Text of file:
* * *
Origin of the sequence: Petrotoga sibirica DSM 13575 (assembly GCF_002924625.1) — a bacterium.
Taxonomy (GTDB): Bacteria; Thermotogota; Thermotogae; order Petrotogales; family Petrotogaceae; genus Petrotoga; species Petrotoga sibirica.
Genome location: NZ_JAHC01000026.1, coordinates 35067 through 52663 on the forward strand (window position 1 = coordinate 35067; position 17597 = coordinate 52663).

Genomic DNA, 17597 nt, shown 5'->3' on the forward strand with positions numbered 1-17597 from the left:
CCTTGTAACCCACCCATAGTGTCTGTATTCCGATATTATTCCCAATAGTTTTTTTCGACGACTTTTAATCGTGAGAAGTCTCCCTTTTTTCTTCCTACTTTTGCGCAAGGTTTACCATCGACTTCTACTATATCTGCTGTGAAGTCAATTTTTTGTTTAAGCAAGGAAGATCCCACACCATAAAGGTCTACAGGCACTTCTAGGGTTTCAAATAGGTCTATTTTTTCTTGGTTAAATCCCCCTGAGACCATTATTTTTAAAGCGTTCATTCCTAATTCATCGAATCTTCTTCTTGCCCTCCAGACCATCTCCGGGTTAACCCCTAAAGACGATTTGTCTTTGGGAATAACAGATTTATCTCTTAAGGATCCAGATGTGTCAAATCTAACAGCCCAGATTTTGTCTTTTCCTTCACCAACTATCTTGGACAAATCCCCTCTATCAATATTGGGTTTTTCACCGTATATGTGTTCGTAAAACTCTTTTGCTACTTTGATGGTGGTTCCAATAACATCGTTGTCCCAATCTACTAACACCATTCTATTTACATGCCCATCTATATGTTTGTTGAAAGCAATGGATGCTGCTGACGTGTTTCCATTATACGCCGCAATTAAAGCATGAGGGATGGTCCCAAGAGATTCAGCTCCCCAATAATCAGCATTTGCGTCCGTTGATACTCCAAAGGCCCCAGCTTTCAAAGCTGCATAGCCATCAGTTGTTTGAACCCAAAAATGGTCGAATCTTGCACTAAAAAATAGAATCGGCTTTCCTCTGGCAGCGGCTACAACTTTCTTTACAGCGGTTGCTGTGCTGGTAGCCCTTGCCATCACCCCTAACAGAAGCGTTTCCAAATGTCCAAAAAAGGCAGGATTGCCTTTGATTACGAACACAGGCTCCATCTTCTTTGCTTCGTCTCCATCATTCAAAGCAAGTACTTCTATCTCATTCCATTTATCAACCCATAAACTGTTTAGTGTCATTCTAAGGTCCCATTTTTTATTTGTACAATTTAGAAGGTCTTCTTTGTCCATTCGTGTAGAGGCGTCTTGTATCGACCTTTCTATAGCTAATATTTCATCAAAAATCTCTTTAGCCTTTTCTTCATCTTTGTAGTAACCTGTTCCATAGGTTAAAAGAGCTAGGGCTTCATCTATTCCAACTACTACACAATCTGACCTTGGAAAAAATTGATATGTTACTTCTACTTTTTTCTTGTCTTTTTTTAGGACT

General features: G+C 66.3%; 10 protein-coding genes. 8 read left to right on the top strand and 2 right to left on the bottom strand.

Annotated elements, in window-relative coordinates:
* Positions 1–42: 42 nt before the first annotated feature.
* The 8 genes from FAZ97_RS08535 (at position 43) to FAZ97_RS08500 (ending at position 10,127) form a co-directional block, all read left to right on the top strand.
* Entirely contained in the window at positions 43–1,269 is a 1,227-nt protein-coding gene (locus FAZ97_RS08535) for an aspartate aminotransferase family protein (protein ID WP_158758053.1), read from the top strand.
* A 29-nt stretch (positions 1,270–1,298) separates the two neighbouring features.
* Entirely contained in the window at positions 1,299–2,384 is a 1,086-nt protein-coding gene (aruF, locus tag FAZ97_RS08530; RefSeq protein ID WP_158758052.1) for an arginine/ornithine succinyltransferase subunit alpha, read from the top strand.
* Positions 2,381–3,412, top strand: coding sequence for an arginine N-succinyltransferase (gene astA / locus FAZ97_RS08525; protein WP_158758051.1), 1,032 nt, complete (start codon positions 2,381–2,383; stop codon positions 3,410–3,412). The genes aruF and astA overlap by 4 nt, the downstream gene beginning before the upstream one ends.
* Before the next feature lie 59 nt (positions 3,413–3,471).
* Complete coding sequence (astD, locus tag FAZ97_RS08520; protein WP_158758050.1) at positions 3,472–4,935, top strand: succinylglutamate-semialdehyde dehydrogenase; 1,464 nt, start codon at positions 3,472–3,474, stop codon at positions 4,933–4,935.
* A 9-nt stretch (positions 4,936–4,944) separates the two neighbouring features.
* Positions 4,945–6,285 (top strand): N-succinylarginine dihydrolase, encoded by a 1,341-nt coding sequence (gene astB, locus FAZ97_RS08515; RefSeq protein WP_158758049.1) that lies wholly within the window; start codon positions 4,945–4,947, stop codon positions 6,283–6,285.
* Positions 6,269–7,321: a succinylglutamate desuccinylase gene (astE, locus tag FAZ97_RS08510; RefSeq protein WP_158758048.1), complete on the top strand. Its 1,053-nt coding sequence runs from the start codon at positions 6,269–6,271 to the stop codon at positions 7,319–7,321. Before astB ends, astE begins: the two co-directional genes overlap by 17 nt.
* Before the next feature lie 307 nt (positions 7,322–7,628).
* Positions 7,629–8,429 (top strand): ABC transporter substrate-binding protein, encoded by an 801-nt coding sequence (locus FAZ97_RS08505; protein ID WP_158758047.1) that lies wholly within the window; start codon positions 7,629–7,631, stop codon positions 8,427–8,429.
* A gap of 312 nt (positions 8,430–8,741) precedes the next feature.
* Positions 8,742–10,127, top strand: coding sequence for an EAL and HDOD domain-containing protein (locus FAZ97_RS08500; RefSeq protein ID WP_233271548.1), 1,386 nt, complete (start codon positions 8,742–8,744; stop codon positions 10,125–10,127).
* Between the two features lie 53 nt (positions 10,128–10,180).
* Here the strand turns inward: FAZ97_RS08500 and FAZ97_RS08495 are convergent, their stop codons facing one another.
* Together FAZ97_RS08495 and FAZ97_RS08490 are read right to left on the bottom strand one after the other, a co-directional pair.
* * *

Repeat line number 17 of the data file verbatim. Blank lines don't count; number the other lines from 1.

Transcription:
* Positions 4,945–6,285 (top strand): N-succinylarginine dihydrolase, encoded by a 1,341-nt coding sequence (gene astB, locus FAZ97_RS08515; RefSeq protein WP_158758049.1) that lies wholly within the window; start codon positions 4,945–4,947, stop codon positions 6,283–6,285.